Greenhouse gases are responsible for global warming.
So if possible, reduce your beef consumption and the number of foods you prepare using beef on St. Patrick’s Day.
Meanwhile, check out these beef-free and plant-based St. Patrick’s Day recipe alternatives that will keep your guests on the table.
4. Buy Locally-Sourced Ingredients for St. Patrick’s Day Recipes
Should you cook your own Irish-inspired recipes, buy ingredients that are locally-grown as much as possible.
Locally grown ingredients were not shipped from halfway across the world, so they have a far less negative carbon footprint than imported ingredients.
So whether it’s meat, spices, beer, or snacks, buy ingredients that are sourced locally or near your area.
Tip: If you want your dish to be green in color, we suggest using lots of organic and locally grown green vegetables.
5. Drive Less to Minimize Carbon Emissions
Public transportation is one of the top contributors to global carbon emissions.
Hence, the less each of us drives our cars, the better for the planet.
Here are some tips to reduce your carbon emissions this coming St. Patrick’s Day.
- Consider hiking to stores and groceries when picking up supplies.
- If the store is far or the weather is bad that you can’t walk, ride the subway or the bus.
- Make a list of all the things you need to buy to minimize your trips to grocery stores.
- Pick up supplies in bulk; the less time you go to the market, the less your carbon footprint is.
- Carpool or ride an Uber with your friends when picking supplies.
- Walk to bars and parties.
These are only a few of the many things you can do to help minimize carbon emissions from driving this St. Patrick’s Day.
But whether you’re going to a St. Patrick’s Day party or picking supplies for your own home, find ways to minimize the usage of your car.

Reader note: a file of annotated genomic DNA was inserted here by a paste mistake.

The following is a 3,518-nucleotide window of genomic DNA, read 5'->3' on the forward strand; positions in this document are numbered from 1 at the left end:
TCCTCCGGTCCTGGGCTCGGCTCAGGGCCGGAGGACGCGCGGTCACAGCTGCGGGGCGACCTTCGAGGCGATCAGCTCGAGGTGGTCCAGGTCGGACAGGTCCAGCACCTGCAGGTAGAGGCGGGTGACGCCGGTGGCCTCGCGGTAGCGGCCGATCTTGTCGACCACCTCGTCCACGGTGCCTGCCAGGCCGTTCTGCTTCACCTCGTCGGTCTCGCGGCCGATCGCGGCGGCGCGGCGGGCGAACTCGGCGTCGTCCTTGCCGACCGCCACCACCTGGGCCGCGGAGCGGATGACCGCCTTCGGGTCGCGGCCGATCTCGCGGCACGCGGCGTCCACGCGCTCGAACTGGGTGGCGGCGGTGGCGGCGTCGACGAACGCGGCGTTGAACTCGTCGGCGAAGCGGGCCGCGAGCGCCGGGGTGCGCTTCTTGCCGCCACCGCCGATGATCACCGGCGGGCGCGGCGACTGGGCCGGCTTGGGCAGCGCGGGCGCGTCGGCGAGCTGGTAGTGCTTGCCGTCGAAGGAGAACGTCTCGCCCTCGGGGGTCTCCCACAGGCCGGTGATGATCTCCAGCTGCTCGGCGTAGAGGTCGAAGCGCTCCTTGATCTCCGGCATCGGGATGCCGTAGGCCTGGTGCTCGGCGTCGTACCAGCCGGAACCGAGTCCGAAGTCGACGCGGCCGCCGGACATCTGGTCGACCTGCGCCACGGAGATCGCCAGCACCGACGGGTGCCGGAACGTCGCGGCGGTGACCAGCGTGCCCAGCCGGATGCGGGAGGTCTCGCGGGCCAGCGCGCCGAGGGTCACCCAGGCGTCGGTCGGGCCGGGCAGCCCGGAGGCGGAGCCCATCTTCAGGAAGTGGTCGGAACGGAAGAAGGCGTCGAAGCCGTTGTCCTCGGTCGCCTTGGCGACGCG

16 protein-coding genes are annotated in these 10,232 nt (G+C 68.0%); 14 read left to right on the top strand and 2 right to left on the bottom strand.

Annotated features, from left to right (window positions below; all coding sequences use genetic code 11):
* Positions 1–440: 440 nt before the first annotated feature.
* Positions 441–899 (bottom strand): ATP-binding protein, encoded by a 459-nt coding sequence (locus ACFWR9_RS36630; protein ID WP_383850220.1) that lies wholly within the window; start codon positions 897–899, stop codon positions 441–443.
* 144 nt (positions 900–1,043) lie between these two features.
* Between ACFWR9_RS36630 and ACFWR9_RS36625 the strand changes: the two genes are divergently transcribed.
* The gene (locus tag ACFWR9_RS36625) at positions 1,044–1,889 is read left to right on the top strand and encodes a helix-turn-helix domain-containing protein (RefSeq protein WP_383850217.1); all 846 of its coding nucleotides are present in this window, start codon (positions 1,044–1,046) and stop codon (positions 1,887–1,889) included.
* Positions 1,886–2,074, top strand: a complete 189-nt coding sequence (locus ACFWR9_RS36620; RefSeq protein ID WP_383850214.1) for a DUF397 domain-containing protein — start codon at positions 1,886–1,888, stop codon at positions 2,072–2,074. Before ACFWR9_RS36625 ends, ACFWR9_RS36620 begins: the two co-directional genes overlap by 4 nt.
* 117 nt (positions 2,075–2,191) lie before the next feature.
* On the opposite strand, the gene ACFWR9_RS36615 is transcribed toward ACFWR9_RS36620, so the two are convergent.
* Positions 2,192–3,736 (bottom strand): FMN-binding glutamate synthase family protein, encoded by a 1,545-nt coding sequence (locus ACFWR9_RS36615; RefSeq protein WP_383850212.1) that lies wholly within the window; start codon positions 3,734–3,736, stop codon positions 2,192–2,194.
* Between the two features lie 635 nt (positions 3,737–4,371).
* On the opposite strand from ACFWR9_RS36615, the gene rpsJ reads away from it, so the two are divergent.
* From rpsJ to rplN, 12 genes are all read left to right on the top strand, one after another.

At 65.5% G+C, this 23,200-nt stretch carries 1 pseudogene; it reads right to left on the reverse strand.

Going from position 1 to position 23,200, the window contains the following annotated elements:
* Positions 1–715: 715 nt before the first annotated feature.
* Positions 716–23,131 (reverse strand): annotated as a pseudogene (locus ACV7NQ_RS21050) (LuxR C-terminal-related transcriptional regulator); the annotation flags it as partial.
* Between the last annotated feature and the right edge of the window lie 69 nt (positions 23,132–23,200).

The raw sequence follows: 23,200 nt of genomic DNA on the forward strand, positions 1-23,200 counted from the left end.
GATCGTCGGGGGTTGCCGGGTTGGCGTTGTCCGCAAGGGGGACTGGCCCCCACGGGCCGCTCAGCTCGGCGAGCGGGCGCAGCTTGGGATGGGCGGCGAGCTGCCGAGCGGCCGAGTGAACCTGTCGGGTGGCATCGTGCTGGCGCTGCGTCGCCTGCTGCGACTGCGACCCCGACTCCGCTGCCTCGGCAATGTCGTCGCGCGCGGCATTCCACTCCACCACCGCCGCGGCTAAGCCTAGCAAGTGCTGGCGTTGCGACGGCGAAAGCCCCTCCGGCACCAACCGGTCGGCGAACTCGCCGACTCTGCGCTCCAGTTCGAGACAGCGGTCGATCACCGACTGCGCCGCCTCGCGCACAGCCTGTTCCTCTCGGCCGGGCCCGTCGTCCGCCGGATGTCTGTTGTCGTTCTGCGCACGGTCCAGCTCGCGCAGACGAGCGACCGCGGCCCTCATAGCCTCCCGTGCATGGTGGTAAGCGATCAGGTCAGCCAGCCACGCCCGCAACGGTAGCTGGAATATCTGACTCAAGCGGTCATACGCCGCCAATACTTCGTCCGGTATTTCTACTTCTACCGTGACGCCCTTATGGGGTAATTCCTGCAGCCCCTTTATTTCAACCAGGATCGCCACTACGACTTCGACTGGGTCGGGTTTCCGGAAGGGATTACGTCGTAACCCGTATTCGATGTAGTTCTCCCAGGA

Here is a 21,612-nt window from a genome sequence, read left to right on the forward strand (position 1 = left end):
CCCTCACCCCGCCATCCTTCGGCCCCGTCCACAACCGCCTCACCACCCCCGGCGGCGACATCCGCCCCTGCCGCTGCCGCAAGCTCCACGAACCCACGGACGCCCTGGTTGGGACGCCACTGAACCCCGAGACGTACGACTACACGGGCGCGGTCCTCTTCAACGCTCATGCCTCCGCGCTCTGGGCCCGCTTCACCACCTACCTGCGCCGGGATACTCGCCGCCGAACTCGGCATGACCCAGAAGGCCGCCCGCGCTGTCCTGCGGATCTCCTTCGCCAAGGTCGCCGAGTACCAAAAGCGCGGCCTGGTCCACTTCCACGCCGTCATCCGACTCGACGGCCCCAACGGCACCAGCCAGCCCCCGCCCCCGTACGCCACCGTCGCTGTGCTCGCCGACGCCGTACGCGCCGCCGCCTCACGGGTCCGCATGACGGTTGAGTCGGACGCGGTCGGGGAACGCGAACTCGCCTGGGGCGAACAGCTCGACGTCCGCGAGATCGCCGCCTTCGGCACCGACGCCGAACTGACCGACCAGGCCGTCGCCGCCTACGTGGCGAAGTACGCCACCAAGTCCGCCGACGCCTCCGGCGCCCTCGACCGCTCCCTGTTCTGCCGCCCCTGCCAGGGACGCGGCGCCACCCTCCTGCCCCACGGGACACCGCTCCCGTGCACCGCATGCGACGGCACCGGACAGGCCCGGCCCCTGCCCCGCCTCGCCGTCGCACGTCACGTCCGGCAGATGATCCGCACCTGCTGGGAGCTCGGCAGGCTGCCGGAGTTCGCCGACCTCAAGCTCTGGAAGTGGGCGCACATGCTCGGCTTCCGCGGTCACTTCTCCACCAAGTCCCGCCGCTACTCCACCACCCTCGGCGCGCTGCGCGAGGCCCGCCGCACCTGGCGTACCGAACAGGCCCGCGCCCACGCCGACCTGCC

6. Prepare Biodegradable and Non-Plastic Party Utensils
Are you hosting a St. Patrick’s Day party?
Make sure to buy biodegradable plates, cups, utensils, and silverware for your party guests.
And while it is more common for weddings, you can also rent silverware and dinnerware for your party.
Search for “dinnerware rentals” or “rent plates for parties” on your browser to find some options.
Based on our quick research, standard dinnerware rental rates around the San Francisco Bay Area is as follows:
- Plates: 50-55¢ each
- Forks/knives/spoons: 40-55¢ each
- Glasses (wine/water/rocks): 50-60¢ each
The price range may differ depending on the dinnerware materials and where you are from.
7. Serve St. Patrick’s Day Drinks with Non-Plastic Straws
We know we don’t need to tell you that there’s tons of plastic straws floating in the ocean right now.
So if you prepare drinks on St. Patrick’s Day that will need a straw, make sure to serve them with reusable straws.
Reusable straws can help reduce your plastic waste during St. Patrick’s Day.
It will also save you money in the long run.
You can simply wash and sterilize your collection of reusable straws, and you can use them again at the next party.
But if you don’t have the budget to buy reusable straws or you simply don’t want to wash a bunch of stainless straws after every party, just serve drinks without straws.
8. Reduce Plastic Trash by Avoiding Plastic Cups
Plastic cups are the go-to option for people drinking in bars and even at most home parties.
While they are convenient to use, disposable plastic cups are among the top contributors to the plastic wastes in landfills.
When drinking in bars, order your drink in a glass mug.
If glass mugs are not an option, choose drinks in glass bottles or aluminum cans.
Now, you might be thinking: